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Hope for the world still has a place in the church.

By   /   November 18, 2012  /   Comments

Christians are often a wildly pessimistic lot. Anyone who knows much about the Bible would find that kind of strange, I would imagine. How could those who profess faith in a God of promise, in a God who declares, “Behold I make all things new,” and “All things are possible with God,” and who believe that God loves the world, think so little of the world?

Many Christians believe that world is going to hell in a handbag, which means that it is going to hell quickly and easily, like carrying a handbag. They speak of destruction and judgment for all people who do not believe like them. Then they do not do much for the world, because they see no purpose in it.

It is no wonder the prophets of atheism have been declaring the death of the church. It is no wonder those same prophets appear right as religious affiliations decline. And yet there is a fascinating bit of information about those who claim no religious affiliation. While some are indeed atheists, many are not, and neither are they agnostic, they simply have no need to go church. And really who can blame them? As I have admitted we are a wildly pessimistic lot, and to be so pessimistic suggests that perhaps we do not believe in God.

There I said it, I was afraid to, but it is written down now and I am going to let it stand. Maybe Christians do not believe in God.

I am not saying we do not believe in something. We believe in our doctrines, in our one-sided interpretations of Scripture, in the god we can box up and fit to suit our desires. But the God of those Scriptures, now that is harder to believe in. The God who told Abraham, “I am going to make you great,”and Abraham believed him even when he saw no evidence of that at all, that God is hard to believe in. The God who made a promise to Isaac, and Jacob, and said, “you will be a blessing to the nations,” that God is hard to believe in. The God who said through prophets, “I care about how you treat each other, I care about how the poor and needy are dealt with, I care about this world in all its fleshiness,” that God is hard to believe in. The God who took the time, at the right time, to become flesh and dwell among us, that God is hard to believe in. The God who says, “I love the world and I will save it,” well that God is hard to believe in, because look around.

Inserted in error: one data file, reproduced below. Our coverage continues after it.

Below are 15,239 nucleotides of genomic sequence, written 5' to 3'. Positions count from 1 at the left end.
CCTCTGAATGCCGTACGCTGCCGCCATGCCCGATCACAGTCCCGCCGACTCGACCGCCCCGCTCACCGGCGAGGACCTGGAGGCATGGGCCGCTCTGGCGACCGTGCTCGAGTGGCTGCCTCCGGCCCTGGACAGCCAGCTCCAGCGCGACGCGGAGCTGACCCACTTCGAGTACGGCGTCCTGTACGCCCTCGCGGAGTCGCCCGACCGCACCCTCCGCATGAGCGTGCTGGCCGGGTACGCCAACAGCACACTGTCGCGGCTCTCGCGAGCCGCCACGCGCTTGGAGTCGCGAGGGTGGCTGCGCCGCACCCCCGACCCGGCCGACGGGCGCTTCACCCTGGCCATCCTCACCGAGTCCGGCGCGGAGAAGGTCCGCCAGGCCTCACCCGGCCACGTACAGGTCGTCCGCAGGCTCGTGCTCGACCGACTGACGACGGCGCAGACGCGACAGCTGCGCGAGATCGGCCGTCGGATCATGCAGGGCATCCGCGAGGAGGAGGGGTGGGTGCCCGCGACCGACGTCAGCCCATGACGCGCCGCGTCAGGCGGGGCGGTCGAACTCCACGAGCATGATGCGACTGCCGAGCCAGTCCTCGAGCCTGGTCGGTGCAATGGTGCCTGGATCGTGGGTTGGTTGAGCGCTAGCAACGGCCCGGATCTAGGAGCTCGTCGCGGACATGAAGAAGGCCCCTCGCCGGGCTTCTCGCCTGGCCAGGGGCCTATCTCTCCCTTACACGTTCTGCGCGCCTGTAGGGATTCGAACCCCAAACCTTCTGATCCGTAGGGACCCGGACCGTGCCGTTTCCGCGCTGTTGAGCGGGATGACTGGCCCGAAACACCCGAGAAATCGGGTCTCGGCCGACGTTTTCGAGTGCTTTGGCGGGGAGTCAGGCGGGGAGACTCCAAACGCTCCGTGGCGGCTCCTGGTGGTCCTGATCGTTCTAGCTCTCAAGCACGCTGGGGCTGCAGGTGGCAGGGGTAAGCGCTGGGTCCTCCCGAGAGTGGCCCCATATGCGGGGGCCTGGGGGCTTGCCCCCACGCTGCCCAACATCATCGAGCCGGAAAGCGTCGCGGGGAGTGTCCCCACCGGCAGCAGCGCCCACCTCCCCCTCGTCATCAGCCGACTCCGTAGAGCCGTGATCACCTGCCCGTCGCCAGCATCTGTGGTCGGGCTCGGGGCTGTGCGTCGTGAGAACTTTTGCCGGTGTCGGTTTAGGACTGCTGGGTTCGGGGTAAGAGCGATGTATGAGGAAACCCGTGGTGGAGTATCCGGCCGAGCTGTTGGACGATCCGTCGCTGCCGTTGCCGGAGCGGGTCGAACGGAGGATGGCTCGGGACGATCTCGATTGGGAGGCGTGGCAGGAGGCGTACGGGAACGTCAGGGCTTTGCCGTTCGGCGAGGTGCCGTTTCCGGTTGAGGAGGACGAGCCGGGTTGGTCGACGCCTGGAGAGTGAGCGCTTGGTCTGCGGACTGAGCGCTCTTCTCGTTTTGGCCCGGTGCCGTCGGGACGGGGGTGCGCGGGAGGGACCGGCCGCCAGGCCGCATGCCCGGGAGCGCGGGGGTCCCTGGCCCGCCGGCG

So we Christians have decided to focus on the pie in the sky and simply judge the trip to hell in that handbag. We talk a lot about God loving us, but to talk about loving God, maybe we need to do that some more. To love God means to love the world. To have hope in God is to have hope for the salvation of the world. Yes there will be the fall of nations. Yes there will be the demise of societies. Yes the world will change and many will cry out in despair.

But as a Christian who knows that Sunday always comes I will not lose hope. As a Christian who still sings of God having the whole world in those divine hands I will not lose hope. As a Christian who believes that Christ alone is King I will not lose hope. As a Christian who knows I am blessed and favored because with me is the light that the darkness cannot overcome, I will not lose hope.

Instead when the days appear dreary and the work moves slowly I will sing my thanksgiving. When the trials are many and the temptations get to me I will still sing my thanksgiving. As long as there is goodness to be done, as long as one person can benefit from the words of my mouth and the work of my hands, as long as the crown of life is still offered to the one who overcomes I will sing my thanksgiving and believe that hope for the world still has a place in the church.


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